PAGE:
If you do then you will see the first three notes G# B# D# form a G major arpeggio. Then there is scalar run down from A (A G# F# E D#) that final D# is part of a major sixth shape (D# to B# = major sixth) which is followed immediately by another major sixth (E to C#).

That major sixth interval that finishes the lick is an inversion of a minor third interval.

If we take the B# and make it the lower of the two notes then we have B# D# -> a minor third built off the leading tone (suggesting a vii chord) which leads immediately to a C# E minor third which would be the minor tonic chord.

So yeah, short answer - C# harmonic minor. Even simpler answer - you're in the key of C# minor.

I've just taken a longer way to try to show why the B# is functioning as a B# not a C. I tried to show that it is a third above G# and a major sixth above D# and a major seventh against the tonic C#.

If we called it C then it would would have to call it a diminished fourth above the G#, a diminished seventh above D#, or a flat tonic - none of which are ideal.

So B# is the note, not C.
Si
#4
Quote by 20Tigers
You just need to start looking at the "C" note as B# instead.


So B# is the note, not C.

Why
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I love to have my vag pounded by guys who make lame threads on the internet!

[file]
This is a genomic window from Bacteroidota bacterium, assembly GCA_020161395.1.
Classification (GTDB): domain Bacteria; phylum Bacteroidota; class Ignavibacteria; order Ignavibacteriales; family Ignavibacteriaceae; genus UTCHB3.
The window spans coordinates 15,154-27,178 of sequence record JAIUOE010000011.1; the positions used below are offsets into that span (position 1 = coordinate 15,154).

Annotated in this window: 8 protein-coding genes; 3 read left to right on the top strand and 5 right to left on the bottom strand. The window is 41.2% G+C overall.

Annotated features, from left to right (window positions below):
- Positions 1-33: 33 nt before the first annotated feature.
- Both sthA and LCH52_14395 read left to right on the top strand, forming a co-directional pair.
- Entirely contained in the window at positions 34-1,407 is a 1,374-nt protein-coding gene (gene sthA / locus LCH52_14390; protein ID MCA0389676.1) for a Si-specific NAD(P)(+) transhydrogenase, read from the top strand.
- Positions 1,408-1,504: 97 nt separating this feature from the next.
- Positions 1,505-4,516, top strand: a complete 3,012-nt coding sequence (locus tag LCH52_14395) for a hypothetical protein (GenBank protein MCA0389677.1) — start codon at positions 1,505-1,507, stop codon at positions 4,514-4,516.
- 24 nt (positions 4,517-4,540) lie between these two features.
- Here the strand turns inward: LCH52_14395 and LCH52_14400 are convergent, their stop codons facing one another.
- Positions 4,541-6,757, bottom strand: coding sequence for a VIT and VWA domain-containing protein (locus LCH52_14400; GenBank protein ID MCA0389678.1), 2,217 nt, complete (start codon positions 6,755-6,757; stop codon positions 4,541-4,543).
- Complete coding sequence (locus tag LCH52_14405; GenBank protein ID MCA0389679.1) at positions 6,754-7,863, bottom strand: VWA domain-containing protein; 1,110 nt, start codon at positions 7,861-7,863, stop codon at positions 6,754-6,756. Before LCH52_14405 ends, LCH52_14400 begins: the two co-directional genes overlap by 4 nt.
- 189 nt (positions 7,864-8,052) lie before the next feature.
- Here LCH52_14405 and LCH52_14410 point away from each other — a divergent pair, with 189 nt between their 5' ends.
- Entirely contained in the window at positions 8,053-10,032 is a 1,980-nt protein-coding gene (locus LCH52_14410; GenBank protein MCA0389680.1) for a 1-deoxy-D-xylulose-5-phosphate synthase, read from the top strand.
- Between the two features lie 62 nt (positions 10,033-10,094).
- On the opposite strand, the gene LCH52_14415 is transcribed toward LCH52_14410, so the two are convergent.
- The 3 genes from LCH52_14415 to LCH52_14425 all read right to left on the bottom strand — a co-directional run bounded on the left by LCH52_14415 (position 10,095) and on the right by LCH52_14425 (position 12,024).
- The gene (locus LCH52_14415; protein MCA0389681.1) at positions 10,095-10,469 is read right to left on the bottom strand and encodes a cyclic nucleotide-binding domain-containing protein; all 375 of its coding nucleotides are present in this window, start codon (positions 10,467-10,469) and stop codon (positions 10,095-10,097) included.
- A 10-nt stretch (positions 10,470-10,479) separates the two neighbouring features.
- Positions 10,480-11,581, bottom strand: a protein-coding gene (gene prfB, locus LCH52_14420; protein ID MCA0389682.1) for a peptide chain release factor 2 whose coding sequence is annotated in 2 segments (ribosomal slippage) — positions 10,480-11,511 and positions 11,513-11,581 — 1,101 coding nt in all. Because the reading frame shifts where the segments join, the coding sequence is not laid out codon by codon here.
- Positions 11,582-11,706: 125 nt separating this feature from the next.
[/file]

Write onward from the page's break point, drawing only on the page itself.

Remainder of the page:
Quote by snipelfritz
This thread topic is gold. I've been on this website for 8 years and I've never come up with anything like this. So yeah. Great job TS[457undead].
#5
Quote by 457undead
Why

We already have C#; it's custom to not have two notes designated as "C". So, we leave C# and call C "B#".
#6
Quote by 457undead
Why
Knowing when to use enharmonic naming is a matter of context. In this context (C#m) the note is a B#. The rest of my post explained why you would call it B# instead of C. Is there anything in that specifically that you didn't understand?

Regardless here's a quick recap...

1. Ideally we would use all seven letters when naming the notes of a scale. Here we had two C notes (C and C#) and no B. So calling the C a B# gives us a different letter for note.

2. The rest of the notes and that it resolves to C# indicates that it would in the key of C#m. C#m usually has a B as a minor seventh scale degree. The minor seventh is often raised to a Major seventh when used as a leading tone. Thus a B raised a semitone is a B#. It's a major seventh, a leading tone, not a flat tonic.

3. A major triad is a root third and fifth. A third above some kind of G is ALWAYS some kind of B. Thus if we have G# then a third above that is B#. So as part of a major G# chord then the note is B#. C would be a diminished fourth above G#, we want a major third.

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Also: cdgraves is spot on with his interpretation of the G#7 chord which is what this lick would suggest, a G#7 leading into a Cm tonic. Textbook harmonic minor.
Si
#7
Thanks a lot for your input guys.

It was that B# that threw me off from figuring out the key. Going from C to C# sounded so smooth and resolved perfectly, but theoretically didn't make sense to me. But all of your responses cleared things up. Thanks so much guys.